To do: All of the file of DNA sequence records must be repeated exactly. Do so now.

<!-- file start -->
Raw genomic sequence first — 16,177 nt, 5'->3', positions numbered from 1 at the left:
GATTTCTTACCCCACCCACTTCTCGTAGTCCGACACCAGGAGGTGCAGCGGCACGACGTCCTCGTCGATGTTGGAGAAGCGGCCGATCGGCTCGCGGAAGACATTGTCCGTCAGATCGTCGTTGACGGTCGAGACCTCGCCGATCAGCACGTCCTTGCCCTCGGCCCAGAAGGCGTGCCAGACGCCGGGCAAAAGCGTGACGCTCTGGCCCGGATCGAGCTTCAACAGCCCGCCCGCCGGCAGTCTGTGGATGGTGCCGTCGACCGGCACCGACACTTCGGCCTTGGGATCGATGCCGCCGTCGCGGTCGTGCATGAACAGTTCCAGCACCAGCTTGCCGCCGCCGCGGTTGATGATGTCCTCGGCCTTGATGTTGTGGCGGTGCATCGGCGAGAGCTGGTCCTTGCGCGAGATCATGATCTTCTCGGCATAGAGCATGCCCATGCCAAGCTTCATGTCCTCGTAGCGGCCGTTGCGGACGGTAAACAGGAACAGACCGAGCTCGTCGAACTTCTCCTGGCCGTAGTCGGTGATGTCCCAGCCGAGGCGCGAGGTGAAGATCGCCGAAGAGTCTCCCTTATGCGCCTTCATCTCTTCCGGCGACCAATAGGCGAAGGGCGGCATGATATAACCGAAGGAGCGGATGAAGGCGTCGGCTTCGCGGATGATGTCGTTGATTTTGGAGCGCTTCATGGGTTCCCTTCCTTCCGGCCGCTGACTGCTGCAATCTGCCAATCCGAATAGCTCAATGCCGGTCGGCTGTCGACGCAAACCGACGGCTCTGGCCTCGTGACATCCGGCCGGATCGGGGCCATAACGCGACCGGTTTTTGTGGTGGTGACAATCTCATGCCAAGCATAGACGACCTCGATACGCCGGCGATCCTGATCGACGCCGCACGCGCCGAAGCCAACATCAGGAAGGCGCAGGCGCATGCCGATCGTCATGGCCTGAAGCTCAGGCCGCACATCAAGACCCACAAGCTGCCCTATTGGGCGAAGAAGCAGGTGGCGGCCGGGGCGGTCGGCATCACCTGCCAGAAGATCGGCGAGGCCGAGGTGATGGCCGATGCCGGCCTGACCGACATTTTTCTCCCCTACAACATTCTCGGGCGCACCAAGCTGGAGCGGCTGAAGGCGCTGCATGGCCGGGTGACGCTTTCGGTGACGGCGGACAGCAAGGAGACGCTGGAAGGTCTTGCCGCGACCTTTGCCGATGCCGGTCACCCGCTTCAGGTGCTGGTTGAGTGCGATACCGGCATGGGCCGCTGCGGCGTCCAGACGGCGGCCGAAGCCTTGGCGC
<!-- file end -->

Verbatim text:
Raw genomic sequence first — 16,177 nt, 5'->3', positions numbered from 1 at the left:
GATTTCTTACCCCACCCACTTCTCGTAGTCCGACACCAGGAGGTGCAGCGGCACGACGTCCTCGTCGATGTTGGAGAAGCGGCCGATCGGCTCGCGGAAGACATTGTCCGTCAGATCGTCGTTGACGGTCGAGACCTCGCCGATCAGCACGTCCTTGCCCTCGGCCCAGAAGGCGTGCCAGACGCCGGGCAAAAGCGTGACGCTCTGGCCCGGATCGAGCTTCAACAGCCCGCCCGCCGGCAGTCTGTGGATGGTGCCGTCGACCGGCACCGACACTTCGGCCTTGGGATCGATGCCGCCGTCGCGGTCGTGCATGAACAGTTCCAGCACCAGCTTGCCGCCGCCGCGGTTGATGATGTCCTCGGCCTTGATGTTGTGGCGGTGCATCGGCGAGAGCTGGTCCTTGCGCGAGATCATGATCTTCTCGGCATAGAGCATGCCCATGCCAAGCTTCATGTCCTCGTAGCGGCCGTTGCGGACGGTAAACAGGAACAGACCGAGCTCGTCGAACTTCTCCTGGCCGTAGTCGGTGATGTCCCAGCCGAGGCGCGAGGTGAAGATCGCCGAAGAGTCTCCCTTATGCGCCTTCATCTCTTCCGGCGACCAATAGGCGAAGGGCGGCATGATATAACCGAAGGAGCGGATGAAGGCGTCGGCTTCGCGGATGATGTCGTTGATTTTGGAGCGCTTCATGGGTTCCCTTCCTTCCGGCCGCTGACTGCTGCAATCTGCCAATCCGAATAGCTCAATGCCGGTCGGCTGTCGACGCAAACCGACGGCTCTGGCCTCGTGACATCCGGCCGGATCGGGGCCATAACGCGACCGGTTTTTGTGGTGGTGACAATCTCATGCCAAGCATAGACGACCTCGATACGCCGGCGATCCTGATCGACGCCGCACGCGCCGAAGCCAACATCAGGAAGGCGCAGGCGCATGCCGATCGTCATGGCCTGAAGCTCAGGCCGCACATCAAGACCCACAAGCTGCCCTATTGGGCGAAGAAGCAGGTGGCGGCCGGGGCGGTCGGCATCACCTGCCAGAAGATCGGCGAGGCCGAGGTGATGGCCGATGCCGGCCTGACCGACATTTTTCTCCCCTACAACATTCTCGGGCGCACCAAGCTGGAGCGGCTGAAGGCGCTGCATGGCCGGGTGACGCTTTCGGTGACGGCGGACAGCAAGGAGACGCTGGAAGGTCTTGCCGCGACCTTTGCCGATGCCGGTCACCCGCTTCAGGTGCTGGTTGAGTGCGATACCGGCATGGGCCGCTGCGGCGTCCAGACGGCGGCCGAAGCCTTGGCGC